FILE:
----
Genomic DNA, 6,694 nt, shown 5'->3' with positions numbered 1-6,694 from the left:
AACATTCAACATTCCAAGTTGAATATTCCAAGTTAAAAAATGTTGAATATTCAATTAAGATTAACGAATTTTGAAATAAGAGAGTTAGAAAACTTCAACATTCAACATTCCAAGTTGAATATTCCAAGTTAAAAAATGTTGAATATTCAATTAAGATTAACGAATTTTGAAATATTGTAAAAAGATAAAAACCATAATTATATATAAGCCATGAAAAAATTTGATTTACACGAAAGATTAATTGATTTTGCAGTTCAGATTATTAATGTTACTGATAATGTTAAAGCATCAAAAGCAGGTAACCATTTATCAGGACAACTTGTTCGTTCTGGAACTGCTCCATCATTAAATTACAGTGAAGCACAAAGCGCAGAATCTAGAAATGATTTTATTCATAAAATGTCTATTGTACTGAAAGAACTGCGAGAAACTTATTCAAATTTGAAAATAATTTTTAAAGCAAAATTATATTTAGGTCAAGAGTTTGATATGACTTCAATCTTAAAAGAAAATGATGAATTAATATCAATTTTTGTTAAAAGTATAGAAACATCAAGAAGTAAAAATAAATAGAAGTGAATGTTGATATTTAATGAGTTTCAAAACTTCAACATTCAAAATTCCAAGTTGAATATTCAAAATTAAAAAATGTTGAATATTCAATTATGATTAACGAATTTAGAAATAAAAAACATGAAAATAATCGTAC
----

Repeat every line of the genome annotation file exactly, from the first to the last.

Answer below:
Genomic DNA, 6,694 nt, shown 5'->3' with positions numbered 1-6,694 from the left:
AACATTCAACATTCCAAGTTGAATATTCCAAGTTAAAAAATGTTGAATATTCAATTAAGATTAACGAATTTTGAAATAAGAGAGTTAGAAAACTTCAACATTCAACATTCCAAGTTGAATATTCCAAGTTAAAAAATGTTGAATATTCAATTAAGATTAACGAATTTTGAAATATTGTAAAAAGATAAAAACCATAATTATATATAAGCCATGAAAAAATTTGATTTACACGAAAGATTAATTGATTTTGCAGTTCAGATTATTAATGTTACTGATAATGTTAAAGCATCAAAAGCAGGTAACCATTTATCAGGACAACTTGTTCGTTCTGGAACTGCTCCATCATTAAATTACAGTGAAGCACAAAGCGCAGAATCTAGAAATGATTTTATTCATAAAATGTCTATTGTACTGAAAGAACTGCGAGAAACTTATTCAAATTTGAAAATAATTTTTAAAGCAAAATTATATTTAGGTCAAGAGTTTGATATGACTTCAATCTTAAAAGAAAATGATGAATTAATATCAATTTTTGTTAAAAGTATAGAAACATCAAGAAGTAAAAATAAATAGAAGTGAATGTTGATATTTAATGAGTTTCAAAACTTCAACATTCAAAATTCCAAGTTGAATATTCAAAATTAAAAAATGTTGAATATTCAATTATGATTAACGAATTTAGAAATAAAAAACATGAAAATAATCGTAC